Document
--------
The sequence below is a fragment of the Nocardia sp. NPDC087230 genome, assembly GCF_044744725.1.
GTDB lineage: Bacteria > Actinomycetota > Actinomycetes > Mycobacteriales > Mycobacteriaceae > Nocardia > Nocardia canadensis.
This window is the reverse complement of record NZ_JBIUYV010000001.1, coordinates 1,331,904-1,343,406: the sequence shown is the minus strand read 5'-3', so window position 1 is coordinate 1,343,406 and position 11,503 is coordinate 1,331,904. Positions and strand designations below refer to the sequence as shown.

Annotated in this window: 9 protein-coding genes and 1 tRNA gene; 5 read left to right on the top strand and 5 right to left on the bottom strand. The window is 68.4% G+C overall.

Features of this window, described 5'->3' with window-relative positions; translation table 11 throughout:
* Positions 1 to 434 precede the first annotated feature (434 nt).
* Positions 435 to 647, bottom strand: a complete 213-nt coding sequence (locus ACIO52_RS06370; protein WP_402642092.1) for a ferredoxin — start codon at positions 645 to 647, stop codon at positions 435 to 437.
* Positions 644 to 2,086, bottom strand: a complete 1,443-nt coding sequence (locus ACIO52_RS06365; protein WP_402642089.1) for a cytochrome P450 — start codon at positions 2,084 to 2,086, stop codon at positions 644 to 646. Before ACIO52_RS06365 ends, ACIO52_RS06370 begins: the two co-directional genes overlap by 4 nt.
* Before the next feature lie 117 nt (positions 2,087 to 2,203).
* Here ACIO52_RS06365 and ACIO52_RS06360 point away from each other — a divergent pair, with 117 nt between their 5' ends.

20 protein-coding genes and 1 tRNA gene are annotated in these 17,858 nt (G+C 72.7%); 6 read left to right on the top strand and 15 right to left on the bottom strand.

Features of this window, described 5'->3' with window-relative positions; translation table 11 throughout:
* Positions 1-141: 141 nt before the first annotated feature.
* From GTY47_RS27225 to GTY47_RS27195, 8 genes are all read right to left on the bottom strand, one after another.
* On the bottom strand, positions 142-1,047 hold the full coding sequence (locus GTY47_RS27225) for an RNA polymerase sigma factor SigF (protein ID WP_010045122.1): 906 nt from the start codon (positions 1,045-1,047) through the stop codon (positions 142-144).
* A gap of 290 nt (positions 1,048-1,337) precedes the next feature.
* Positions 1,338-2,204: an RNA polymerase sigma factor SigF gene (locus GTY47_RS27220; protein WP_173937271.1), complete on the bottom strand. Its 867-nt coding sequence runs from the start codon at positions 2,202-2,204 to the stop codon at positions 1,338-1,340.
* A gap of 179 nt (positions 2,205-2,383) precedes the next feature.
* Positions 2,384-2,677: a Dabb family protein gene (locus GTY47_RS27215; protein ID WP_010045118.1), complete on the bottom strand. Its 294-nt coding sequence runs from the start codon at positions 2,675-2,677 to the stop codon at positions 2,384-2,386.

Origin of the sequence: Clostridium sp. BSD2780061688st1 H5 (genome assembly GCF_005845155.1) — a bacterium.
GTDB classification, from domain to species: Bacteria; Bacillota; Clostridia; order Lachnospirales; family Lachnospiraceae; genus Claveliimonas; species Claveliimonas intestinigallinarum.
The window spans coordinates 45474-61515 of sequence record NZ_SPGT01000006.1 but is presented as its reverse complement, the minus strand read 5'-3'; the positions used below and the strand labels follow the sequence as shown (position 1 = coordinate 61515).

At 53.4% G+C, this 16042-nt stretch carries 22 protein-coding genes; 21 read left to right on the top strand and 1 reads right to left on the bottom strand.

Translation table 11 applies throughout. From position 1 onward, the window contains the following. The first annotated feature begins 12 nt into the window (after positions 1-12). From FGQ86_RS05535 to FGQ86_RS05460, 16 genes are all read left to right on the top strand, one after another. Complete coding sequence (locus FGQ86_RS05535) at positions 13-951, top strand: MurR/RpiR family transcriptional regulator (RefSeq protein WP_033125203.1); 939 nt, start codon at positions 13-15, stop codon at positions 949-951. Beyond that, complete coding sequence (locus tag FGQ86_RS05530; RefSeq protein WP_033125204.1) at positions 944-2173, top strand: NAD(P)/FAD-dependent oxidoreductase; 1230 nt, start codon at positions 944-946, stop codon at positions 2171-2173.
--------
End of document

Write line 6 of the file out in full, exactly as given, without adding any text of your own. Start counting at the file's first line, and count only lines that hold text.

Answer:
* Positions 1 to 434 precede the first annotated feature (434 nt).